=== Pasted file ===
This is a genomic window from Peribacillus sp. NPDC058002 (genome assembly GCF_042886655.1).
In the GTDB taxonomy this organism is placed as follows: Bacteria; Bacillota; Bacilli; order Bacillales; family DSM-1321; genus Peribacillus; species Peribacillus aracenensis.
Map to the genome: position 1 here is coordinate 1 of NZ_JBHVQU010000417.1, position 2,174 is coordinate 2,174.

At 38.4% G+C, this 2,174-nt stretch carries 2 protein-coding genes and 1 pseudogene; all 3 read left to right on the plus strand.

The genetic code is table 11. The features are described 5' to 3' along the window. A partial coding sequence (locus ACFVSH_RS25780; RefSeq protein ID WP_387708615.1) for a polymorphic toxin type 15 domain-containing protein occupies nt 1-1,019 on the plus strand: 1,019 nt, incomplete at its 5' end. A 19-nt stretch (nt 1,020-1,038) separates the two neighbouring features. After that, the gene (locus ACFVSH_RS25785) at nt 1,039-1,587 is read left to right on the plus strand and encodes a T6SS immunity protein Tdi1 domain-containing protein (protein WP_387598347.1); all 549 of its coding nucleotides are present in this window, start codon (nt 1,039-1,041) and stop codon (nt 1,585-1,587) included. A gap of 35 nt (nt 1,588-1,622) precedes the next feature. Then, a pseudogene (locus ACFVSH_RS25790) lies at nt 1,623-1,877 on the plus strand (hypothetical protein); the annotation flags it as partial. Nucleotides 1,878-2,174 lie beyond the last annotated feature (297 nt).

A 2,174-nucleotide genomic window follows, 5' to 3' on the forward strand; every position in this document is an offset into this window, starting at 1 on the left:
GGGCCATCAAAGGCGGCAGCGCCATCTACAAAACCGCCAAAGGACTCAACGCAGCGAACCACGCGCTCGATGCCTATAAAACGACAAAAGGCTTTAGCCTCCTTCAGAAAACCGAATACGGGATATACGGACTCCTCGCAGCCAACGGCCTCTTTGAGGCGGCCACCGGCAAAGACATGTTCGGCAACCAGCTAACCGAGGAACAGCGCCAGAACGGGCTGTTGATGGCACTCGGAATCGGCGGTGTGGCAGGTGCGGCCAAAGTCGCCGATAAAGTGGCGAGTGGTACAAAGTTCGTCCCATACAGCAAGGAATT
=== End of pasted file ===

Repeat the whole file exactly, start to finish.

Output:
This is a genomic window from Peribacillus sp. NPDC058002 (genome assembly GCF_042886655.1).
In the GTDB taxonomy this organism is placed as follows: Bacteria; Bacillota; Bacilli; order Bacillales; family DSM-1321; genus Peribacillus; species Peribacillus aracenensis.
Map to the genome: position 1 here is coordinate 1 of NZ_JBHVQU010000417.1, position 2,174 is coordinate 2,174.

At 38.4% G+C, this 2,174-nt stretch carries 2 protein-coding genes and 1 pseudogene; all 3 read left to right on the plus strand.

The genetic code is table 11. The features are described 5' to 3' along the window. A partial coding sequence (locus ACFVSH_RS25780; RefSeq protein ID WP_387708615.1) for a polymorphic toxin type 15 domain-containing protein occupies nt 1-1,019 on the plus strand: 1,019 nt, incomplete at its 5' end. A 19-nt stretch (nt 1,020-1,038) separates the two neighbouring features. After that, the gene (locus ACFVSH_RS25785) at nt 1,039-1,587 is read left to right on the plus strand and encodes a T6SS immunity protein Tdi1 domain-containing protein (protein WP_387598347.1); all 549 of its coding nucleotides are present in this window, start codon (nt 1,039-1,041) and stop codon (nt 1,585-1,587) included. A gap of 35 nt (nt 1,588-1,622) precedes the next feature. Then, a pseudogene (locus ACFVSH_RS25790) lies at nt 1,623-1,877 on the plus strand (hypothetical protein); the annotation flags it as partial. Nucleotides 1,878-2,174 lie beyond the last annotated feature (297 nt).

A 2,174-nucleotide genomic window follows, 5' to 3' on the forward strand; every position in this document is an offset into this window, starting at 1 on the left:
GGGCCATCAAAGGCGGCAGCGCCATCTACAAAACCGCCAAAGGACTCAACGCAGCGAACCACGCGCTCGATGCCTATAAAACGACAAAAGGCTTTAGCCTCCTTCAGAAAACCGAATACGGGATATACGGACTCCTCGCAGCCAACGGCCTCTTTGAGGCGGCCACCGGCAAAGACATGTTCGGCAACCAGCTAACCGAGGAACAGCGCCAGAACGGGCTGTTGATGGCACTCGGAATCGGCGGTGTGGCAGGTGCGGCCAAAGTCGCCGATAAAGTGGCGAGTGGTACAAAGTTCGTCCCATACAGCAAGGAATT